C) City Council - When they get power, people forget to use it. Ask: How do you win? [By getting your neighborhood's proposals adopted.] Do you have what it takes to win? [More power than the City Council members.] What have you demanded?

D) Throughout - Some people will get the rules and either not share them or not be heard by others. Try to encourage people to share what they know.


7. When everyone figures out the Rules, stuff happens quickly. You will have a big chain surrounding the City Council demanding change.

Make sure that the Council adopts the neighborhoods' proposals.

Let people live gaining power.

8. Debrief the simulation. [These questions are to set off discussion. They aren't a quiz. Use them to get people talking about the game and what it means to them.]

This simulation can cause strong emotions. People may have felt angry or powerless because they did not know the rules. They may have been upset that others did things they thought were dishonest or wrong.

Start off asking:
 

"How did you feel when the Chief of Police started arresting everybody?" Let Outsiders talk about those feelings.

"Do we have these feelings when we try to get things changed, but don't know the rules?"

"How did you feel after you got power?"

What were the rules? Review them? [You might hold up the sheets with the rules on them.] Are these good rules for working for change? Are they rules we have used? Are they rules we will use?

Could any one of the neighborhoods or groups have gotten its issue adopted without working with other neighborhoods or groups? Is that true in our communities? Do we fail to win because we don't work with other people -- in other neighborhoods, other genders, other ethnic groups, other organizations? What are some examples of that in our communities?

Did you build your coalitions around whom you liked? Did you build your coalitions around your common opponents and common needs?

When people were in jail, what kept them there? Do we keep ourselves powerless by assuming that we can't do things? Are our own minds jails sometimes? What are some cases of that in our lives?

Why were people jailed? What did they lack? Was it power? Are people punished for not having power?

What were the kinds of power we saw at work in Lovely Acres? [People, position, and information.] Who had what kinds? How much power did the people on the other side have? Was it really a lot compared to what you could have? Are there other kinds of power? [Money.]

If you don't have money or position, can you still win? What does it take?

If you used Established Community Leaders, ask one of them: What did the Established Community Leaders do? How many power points did the Established Community Leaders have? Do we have people in our community playing those roles? Do they have influence? With whom? Do they have power? What's the difference?

Did anyone break the rules, for example by stealing a rule when a Gatekeeper wasn't looking? Who makes the rules? Do they make them so that Outsiders will get power? Why should Outsiders follow rules made to keep them powerless?

Sometimes, we just go out and round up people. Are people enough? Or do we need to organize them (through touching in the game) and build them (like you did at the leadership development school)?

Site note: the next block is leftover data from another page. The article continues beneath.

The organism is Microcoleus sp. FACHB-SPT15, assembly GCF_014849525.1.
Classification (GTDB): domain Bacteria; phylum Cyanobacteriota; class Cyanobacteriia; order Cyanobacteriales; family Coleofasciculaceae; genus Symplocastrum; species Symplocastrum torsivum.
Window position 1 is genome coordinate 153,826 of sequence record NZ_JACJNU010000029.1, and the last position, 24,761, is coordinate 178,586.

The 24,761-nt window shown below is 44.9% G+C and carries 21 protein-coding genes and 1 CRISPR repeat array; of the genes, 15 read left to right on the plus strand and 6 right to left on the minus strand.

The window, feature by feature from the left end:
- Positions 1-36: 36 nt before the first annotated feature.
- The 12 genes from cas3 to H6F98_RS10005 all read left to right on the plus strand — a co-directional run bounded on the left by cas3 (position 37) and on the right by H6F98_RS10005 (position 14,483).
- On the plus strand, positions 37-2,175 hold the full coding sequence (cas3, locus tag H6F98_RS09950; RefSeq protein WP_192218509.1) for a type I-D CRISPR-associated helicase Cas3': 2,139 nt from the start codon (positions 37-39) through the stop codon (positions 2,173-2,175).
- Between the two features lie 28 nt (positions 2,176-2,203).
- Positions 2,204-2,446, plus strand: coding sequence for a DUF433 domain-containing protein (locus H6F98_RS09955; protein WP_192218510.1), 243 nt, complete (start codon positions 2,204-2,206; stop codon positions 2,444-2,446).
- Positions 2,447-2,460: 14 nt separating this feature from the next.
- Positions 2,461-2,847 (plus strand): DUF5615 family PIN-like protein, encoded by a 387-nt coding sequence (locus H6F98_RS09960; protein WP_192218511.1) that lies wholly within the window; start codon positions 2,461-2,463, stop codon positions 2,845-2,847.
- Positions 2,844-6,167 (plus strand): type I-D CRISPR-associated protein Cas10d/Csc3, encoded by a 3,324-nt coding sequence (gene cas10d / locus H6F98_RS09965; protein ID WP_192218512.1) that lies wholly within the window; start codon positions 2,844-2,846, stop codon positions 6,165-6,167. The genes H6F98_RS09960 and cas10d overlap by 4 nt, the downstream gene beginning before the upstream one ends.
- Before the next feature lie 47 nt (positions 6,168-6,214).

What were the places where you found information that helped you build power? Are there other places in your community you could go?

The Gatekeepers only showed you the Rule if you asked for it. Why? (Remind people of Frederick Douglass' saying that "Power never surrendered power without a demand.")


LENGTH OF GAME: This game has been run in 45 minutes to 1 1/2 hours.

OPTIONS: This game can be changed around. It is robust. Some ways to change the game are:

1. Convert it to a shop floor game for a union group.
Instead of a Mayor, you have the owner--"Mr. Big." The jail is the plant gate and people are fired and put out the gate when they are caught alone.

The Chief of Police becomes the Personnel Director. The "Established Community Leaders" are supervisors. The Jailer is the Gate Guard. People United for Action becomes the union.

In setting up the game, the contract is up for renewal. Instead of neighborhoods, the plant is broken into plant areas. They could reflect a real plant. For example, everybody in Maintenance could be white men. Everybody in Janitorial could be African-American. Folks need to get ready for the contract negotiations with Mr. Big.

2. Instead of the Gatekeepers holding the rules in their hands, put the rule on a table or chair. There is no rule against burglary.

3. Use the Voter Registration option.


NOTES:

1. If playing with fewer than 25 total participants, play with just a Mayor. The Mayor should have Power Points about equal to 7 times the number of outsiders. If you are only using a Mayor, then the Outsiders' points must be greater than those of the Mayor.

2. The number of Power Points for the whole City Council must be more than the total number of Power Points that "Outsiders" begin with, but less than the total number of Power Points that "Outsiders" can amass which is at least 10 each. Thus, if there are fewer than 25 "Outsiders, " the total number of Power Points for City Council should be about 7 x the number of Outsiders. If there are appreciably more than 25 "Outsiders," City Council Power Points can be increased. Then divide that number by 5 and round to the nearest figure divisible by 5. With a large "Outsider" population, the amount of increase should be balanced against the amount of time dedicated to the simulation.

3.These are actually "Outsiders," but they think they are "Insiders". If numbers are limited dispense with Established Community Leaders.

4. If the number of players is limited, you can have as few as 3 insiders--a mayor, a chief of police and one gatekeeper for all three gates. Make comments about budget cuts forcing the staff to person different agencies. The facilitator can play the gatekeeper roles.

5. This happens when you have "established community leaders" who con people out of power points in exchange for influence.

6. Adjust all required numbers according to the size of the group up to those given.